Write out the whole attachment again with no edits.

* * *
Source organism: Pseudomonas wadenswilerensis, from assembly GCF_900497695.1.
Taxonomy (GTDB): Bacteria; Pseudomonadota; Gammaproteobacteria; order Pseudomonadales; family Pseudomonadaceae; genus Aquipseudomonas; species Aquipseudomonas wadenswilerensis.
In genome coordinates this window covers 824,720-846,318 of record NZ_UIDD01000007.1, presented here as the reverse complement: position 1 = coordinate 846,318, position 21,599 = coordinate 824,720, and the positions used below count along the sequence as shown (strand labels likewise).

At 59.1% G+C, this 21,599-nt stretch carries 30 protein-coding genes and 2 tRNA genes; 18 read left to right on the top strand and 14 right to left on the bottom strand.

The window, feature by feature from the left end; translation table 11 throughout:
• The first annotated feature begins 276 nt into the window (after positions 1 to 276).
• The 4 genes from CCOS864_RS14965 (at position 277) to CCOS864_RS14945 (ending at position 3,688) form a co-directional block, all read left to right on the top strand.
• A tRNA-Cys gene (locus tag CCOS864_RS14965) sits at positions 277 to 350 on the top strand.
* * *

Source organism: Pseudomonas wadenswilerensis, from assembly GCF_900497695.1.
Taxonomy (GTDB): Bacteria; Pseudomonadota; Gammaproteobacteria; order Pseudomonadales; family Pseudomonadaceae; genus Aquipseudomonas; species Aquipseudomonas wadenswilerensis.
In genome coordinates this window covers 824,720-846,318 of record NZ_UIDD01000007.1, presented here as the reverse complement: position 1 = coordinate 846,318, position 21,599 = coordinate 824,720, and the positions used below count along the sequence as shown (strand labels likewise).

At 59.1% G+C, this 21,599-nt stretch carries 30 protein-coding genes and 2 tRNA genes; 18 read left to right on the top strand and 14 right to left on the bottom strand.

The window, feature by feature from the left end; translation table 11 throughout:
• The first annotated feature begins 276 nt into the window (after positions 1 to 276).
• The 4 genes from CCOS864_RS14965 (at position 277) to CCOS864_RS14945 (ending at position 3,688) form a co-directional block, all read left to right on the top strand.
• A tRNA-Cys gene (locus tag CCOS864_RS14965) sits at positions 277 to 350 on the top strand.